Macdonald’s data for his study came from observation in a clinical setting, which is an artificially created environment that could alter the value of any data – and even he recognised that there was no predictive value in his study. Further, and probably more importantly, it is really key note that those included in this initial study hadn’t actually harmed anyone, they had just threatened to.
The triad seems pretty prolific. But how did it gain so much momentum? The 1960s weren’t exactly the cutting edge of behavioural science. Do the names John Douglas, Robert Ressler and Ann Burgess mean anything to you? How about the names of their fictional counterparts – Holden Ford, Bill Tench and Dr Wendy Carr?
That’s right – Douglas, Ressler and Burgess claimed substantial evidence to support the theory of Macdonald and the Macdonald Triad in their work profiling serial killers as part of the FBI’s Behavioural Science Unit for psychological profiling. We know these characters from Mindhunter which was based on a series of real events. (We review season two of Mindhunter in EP5 – Radioactive Rattlesnakes).
Despite evidence to the contrary and flaws in Macdonalds own initial study, that didn’t stop a team of psychiatrists a couple of years later, testing this theory on 84 offenders who were at the time imprisoned. 53 of the offenders were not aggressive, yet 31 were considered to be violent. Out of the violent offenders, it was noted that three quarters of them had one or two of the factors of the triad and 45% of the violent offenders, had all three. But, again, this study is too small and was designed poorly. When the study was replicated with a larger group and tighter controls, it couldn’t produce the same results. In fact, their results didn’t even come close.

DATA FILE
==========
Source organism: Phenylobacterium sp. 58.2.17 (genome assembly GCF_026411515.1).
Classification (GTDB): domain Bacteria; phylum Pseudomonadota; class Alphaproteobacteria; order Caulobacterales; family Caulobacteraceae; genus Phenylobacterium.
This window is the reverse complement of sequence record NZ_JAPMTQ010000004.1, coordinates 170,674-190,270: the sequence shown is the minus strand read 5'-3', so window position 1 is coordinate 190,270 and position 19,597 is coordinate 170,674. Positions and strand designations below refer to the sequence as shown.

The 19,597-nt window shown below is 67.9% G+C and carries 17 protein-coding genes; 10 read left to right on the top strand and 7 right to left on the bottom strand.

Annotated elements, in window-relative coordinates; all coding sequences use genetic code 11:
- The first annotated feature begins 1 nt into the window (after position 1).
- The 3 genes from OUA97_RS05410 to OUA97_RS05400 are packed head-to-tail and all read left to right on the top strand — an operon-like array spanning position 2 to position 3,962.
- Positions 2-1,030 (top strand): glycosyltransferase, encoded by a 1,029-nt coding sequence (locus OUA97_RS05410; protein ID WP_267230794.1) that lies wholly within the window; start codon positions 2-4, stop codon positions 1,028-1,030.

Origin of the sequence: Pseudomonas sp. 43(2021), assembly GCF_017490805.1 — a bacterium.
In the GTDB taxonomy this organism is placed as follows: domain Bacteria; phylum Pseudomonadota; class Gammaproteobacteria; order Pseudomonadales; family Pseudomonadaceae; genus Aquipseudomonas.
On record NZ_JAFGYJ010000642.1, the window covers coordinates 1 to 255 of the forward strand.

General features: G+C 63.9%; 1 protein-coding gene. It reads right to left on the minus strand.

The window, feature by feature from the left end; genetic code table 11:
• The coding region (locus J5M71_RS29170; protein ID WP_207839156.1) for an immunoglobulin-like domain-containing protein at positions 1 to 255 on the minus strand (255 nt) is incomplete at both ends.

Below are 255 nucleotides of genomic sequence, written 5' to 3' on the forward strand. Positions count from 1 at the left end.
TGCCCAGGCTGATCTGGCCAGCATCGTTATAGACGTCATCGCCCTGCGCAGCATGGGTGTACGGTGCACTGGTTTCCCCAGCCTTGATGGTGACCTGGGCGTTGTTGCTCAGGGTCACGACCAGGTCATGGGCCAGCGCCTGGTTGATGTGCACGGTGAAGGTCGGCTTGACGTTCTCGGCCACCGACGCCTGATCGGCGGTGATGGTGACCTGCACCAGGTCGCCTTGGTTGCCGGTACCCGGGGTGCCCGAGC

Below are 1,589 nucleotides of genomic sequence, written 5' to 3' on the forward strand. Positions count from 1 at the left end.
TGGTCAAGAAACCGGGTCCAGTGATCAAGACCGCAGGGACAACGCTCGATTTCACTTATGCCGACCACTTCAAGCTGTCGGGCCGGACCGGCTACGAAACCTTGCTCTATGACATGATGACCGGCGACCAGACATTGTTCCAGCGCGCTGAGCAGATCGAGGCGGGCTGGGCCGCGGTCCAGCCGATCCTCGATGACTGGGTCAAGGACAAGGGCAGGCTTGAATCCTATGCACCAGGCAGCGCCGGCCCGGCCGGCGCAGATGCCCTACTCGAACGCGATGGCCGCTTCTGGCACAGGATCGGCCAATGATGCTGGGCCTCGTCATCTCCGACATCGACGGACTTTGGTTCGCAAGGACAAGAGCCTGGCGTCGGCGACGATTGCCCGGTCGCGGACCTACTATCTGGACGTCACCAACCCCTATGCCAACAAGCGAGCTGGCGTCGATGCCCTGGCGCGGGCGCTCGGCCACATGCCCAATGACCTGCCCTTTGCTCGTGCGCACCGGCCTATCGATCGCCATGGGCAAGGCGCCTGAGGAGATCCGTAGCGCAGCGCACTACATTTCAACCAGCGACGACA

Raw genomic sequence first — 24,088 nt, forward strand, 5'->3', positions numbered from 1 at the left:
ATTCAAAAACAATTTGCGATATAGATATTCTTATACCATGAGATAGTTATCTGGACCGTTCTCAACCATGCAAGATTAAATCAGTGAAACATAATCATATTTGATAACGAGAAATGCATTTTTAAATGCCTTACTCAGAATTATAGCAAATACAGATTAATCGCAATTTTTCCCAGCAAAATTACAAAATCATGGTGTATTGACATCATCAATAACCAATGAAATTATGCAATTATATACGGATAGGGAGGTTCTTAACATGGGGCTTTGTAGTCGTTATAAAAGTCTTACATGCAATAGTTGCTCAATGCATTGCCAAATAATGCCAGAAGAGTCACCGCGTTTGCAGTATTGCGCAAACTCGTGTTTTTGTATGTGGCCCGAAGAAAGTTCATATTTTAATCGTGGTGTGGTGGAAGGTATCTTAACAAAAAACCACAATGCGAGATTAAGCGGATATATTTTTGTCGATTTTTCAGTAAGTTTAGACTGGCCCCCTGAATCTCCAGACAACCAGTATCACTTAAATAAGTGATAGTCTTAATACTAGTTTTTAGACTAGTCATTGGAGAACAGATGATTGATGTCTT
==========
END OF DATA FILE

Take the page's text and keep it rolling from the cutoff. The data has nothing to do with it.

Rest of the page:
The triad is the subject of the 2018 paper by Parfitt & Alleyne called “Not the Sum of Its Parts: A Critical Review of the MacDonald Triad.” They explore the how valid the triad is and conducted their own review of the information available. They make three main conclusions:
- Any one of the factors could predict violent future offending, but it’s very rare to find all three in one subject.
- Evidence of the factors would point to a home environment that could be considered to be dysfunctional or a child having poor coping strategies. This means there could be other factors at play that could account for violent behaviour being exhibited in adulthood.
- Further research on this theory needs to take place with strict, rigorous controls to establish the validity.
Dr Katherine Ramsland, who wrote a really good article on Psychology Today, comes to the conclusion that we should move away from stating outright that evidence of the triad, or two factors the triad, is indicative of someone being a future serial killer. Instead we should look at evidence of the factors indicating a child who may be stressed, that has poor coping mechanisms or developmental disabilities who needs guidance and attention.
Wikipedia argue that childhood experience of parental neglect, brutality or abuse are more likely to affect whether someone is more violent in adulthood than the factors associated with the triad.
We’d love to know your opinion on this fascinating subject.
Parfitt & Alleyne (2018) Not the Sum of Its Parts: A Critical Review of the MacDonald Triad (accessed on 22 December 2019)(available at https://www.ncbi.nlm.nih.gov/pubmed/29631500)
Psychology Today – https://www.psychologytoday.com/gb/blog/shadow-boxing/201203/triad-evil
Wikipedia – https://en.wikipedia.org/wiki/Macdonald_triad